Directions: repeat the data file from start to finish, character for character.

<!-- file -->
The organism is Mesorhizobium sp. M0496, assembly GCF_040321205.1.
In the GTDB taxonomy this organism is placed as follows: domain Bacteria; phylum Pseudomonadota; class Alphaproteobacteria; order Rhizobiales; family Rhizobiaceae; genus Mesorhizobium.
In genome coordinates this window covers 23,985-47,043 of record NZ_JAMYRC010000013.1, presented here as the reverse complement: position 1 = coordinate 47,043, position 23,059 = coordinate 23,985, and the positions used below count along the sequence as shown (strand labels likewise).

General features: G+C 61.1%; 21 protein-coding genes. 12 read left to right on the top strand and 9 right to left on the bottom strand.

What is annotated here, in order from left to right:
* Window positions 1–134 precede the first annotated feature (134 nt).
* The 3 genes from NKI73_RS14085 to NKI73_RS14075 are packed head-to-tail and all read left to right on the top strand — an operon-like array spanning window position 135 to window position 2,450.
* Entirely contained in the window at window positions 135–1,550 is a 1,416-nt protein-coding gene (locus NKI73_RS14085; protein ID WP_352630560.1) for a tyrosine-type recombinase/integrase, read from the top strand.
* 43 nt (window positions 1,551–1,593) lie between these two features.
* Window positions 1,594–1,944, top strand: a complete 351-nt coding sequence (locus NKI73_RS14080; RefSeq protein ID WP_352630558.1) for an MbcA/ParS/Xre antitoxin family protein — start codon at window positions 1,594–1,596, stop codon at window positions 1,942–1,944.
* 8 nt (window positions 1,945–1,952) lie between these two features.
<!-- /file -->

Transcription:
The organism is Mesorhizobium sp. M0496, assembly GCF_040321205.1.
In the GTDB taxonomy this organism is placed as follows: domain Bacteria; phylum Pseudomonadota; class Alphaproteobacteria; order Rhizobiales; family Rhizobiaceae; genus Mesorhizobium.
In genome coordinates this window covers 23,985-47,043 of record NZ_JAMYRC010000013.1, presented here as the reverse complement: position 1 = coordinate 47,043, position 23,059 = coordinate 23,985, and the positions used below count along the sequence as shown (strand labels likewise).

General features: G+C 61.1%; 21 protein-coding genes. 12 read left to right on the top strand and 9 right to left on the bottom strand.

What is annotated here, in order from left to right:
* Window positions 1–134 precede the first annotated feature (134 nt).
* The 3 genes from NKI73_RS14085 to NKI73_RS14075 are packed head-to-tail and all read left to right on the top strand — an operon-like array spanning window position 135 to window position 2,450.
* Entirely contained in the window at window positions 135–1,550 is a 1,416-nt protein-coding gene (locus NKI73_RS14085; protein ID WP_352630560.1) for a tyrosine-type recombinase/integrase, read from the top strand.
* 43 nt (window positions 1,551–1,593) lie between these two features.
* Window positions 1,594–1,944, top strand: a complete 351-nt coding sequence (locus NKI73_RS14080; RefSeq protein ID WP_352630558.1) for an MbcA/ParS/Xre antitoxin family protein — start codon at window positions 1,594–1,596, stop codon at window positions 1,942–1,944.
* 8 nt (window positions 1,945–1,952) lie between these two features.